Sharon Rendon, Coaching Coordinator
As the new school year begins, it is a great time to consider your plans for study team effectiveness. Students do not automatically know how to work collaboratively. They need opportunities to discuss what effective teams look like and sound like. Additionally, students need to know they will be held accountable for participating in their study teams productively. Intentional planning is a necessary component in getting your teams established and maintained.
First, carefully consider how you will teach and model for your students the characteristics of effective study teams. This could include using a jigsaw activity to teach the team roles. It might include creating “looks like” and “sounds like” posters highlighting the team norms. And it could also be accomplished with the STTS Fishbowl, where students observe a team while that team is working on a problem. Students can learn from observing both effective and not so effective teams in action.
Another component of successful teams is some type of accountability system. This may include many different parts, but items to contemplate include individual accountability, team interdependence, and celebration of successful teams. One idea is to use a random recorder/reporter system: have students work in teams to prepare their answers, and then randomly choose who from the team will report. Building team interdependence through participation quizzes, team tests, and homework credit are all great options.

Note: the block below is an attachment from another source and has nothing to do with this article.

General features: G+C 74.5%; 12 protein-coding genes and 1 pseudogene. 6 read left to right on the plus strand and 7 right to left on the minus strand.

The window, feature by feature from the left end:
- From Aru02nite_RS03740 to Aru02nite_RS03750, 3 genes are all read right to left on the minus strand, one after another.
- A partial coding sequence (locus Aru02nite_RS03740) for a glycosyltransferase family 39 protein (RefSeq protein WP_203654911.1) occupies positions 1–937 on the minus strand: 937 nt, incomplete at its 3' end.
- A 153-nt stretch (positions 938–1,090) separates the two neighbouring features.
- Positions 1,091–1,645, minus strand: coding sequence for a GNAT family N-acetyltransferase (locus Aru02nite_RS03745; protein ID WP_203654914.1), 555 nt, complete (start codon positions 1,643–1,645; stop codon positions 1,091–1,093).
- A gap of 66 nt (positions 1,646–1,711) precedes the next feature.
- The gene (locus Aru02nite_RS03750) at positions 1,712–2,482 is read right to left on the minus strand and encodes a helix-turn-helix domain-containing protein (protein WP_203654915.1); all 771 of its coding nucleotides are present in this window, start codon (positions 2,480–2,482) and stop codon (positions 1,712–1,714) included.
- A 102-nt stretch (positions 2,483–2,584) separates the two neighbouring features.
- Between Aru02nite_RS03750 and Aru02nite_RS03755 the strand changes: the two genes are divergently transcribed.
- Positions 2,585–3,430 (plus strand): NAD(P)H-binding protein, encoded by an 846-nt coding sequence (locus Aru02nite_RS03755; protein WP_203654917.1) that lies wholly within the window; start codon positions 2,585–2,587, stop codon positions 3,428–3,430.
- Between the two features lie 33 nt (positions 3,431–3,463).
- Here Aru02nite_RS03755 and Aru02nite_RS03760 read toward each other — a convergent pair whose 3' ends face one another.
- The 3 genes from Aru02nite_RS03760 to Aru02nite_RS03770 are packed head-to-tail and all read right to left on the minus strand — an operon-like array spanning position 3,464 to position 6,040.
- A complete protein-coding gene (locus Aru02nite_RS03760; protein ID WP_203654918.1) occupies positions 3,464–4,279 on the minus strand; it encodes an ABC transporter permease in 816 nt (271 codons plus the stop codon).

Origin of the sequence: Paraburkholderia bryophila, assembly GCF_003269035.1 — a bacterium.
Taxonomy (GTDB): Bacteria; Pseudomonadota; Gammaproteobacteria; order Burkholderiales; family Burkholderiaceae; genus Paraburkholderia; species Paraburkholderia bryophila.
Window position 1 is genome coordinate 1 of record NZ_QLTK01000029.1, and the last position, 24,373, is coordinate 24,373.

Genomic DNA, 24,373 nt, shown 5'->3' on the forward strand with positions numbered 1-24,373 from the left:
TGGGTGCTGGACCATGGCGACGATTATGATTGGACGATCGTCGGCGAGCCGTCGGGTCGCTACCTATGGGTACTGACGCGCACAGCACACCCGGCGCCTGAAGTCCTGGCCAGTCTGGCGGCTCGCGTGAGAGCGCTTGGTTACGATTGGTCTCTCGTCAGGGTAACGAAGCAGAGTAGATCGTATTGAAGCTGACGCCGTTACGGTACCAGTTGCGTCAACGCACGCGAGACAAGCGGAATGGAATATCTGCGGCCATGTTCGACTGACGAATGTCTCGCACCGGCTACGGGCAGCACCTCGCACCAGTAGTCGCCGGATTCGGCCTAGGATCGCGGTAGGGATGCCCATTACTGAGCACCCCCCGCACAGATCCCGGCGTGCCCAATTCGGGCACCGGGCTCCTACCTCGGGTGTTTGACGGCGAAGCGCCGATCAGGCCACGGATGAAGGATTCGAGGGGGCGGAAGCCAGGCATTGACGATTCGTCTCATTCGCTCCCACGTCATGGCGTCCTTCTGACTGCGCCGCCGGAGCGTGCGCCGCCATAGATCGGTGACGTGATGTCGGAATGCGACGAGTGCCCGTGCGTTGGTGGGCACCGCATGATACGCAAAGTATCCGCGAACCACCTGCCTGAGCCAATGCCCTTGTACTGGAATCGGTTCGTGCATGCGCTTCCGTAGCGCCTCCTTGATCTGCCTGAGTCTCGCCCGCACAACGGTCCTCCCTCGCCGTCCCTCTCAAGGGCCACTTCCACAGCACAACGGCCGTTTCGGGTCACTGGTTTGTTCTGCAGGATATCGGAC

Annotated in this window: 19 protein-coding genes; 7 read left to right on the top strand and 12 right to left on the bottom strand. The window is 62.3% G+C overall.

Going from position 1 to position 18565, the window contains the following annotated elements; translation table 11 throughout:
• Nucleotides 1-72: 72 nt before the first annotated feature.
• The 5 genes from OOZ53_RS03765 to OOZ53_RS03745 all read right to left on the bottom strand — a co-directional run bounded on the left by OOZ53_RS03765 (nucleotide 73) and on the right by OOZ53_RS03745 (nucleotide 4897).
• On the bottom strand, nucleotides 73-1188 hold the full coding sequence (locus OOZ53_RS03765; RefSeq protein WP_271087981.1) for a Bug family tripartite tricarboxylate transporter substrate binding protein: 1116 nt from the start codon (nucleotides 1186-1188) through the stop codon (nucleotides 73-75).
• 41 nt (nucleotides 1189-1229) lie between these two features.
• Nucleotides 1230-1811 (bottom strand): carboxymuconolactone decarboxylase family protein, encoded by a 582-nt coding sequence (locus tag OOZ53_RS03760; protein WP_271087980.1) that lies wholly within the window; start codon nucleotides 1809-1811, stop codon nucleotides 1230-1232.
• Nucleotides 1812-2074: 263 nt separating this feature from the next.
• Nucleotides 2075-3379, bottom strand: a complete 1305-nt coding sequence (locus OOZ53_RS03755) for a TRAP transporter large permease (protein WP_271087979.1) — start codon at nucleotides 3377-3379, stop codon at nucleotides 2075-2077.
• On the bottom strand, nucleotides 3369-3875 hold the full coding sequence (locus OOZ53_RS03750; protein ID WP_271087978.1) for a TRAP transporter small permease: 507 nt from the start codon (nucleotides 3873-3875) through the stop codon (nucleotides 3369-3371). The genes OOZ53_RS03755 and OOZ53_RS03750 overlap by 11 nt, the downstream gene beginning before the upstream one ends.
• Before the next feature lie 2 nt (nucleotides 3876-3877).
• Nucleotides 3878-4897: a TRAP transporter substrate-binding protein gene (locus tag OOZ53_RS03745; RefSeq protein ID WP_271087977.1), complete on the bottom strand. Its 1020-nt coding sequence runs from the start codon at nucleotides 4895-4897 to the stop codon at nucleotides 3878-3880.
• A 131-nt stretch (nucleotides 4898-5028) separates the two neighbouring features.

Consider making any accountability system not a part of the grade, but a true opportunity to celebrate effective teams where your highest achieving teams receive some type of acknowledgment. When the time to switch teams arrives, be sure to have some type of recognition. This can vary from certificates, to a team “selfie” board, to a special lunch opportunity, to even something as simple as a hot chocolate party. Be creative and have fun.
Finally, remember to go slow to go fast. Investing the time now at the beginning of the year and planning to continually revisit team effectiveness will pay huge dividends in the end. Students will be the owners of their own learning, they will be more likely to persevere and solve problems, and they will be successful at working collaboratively in study teams.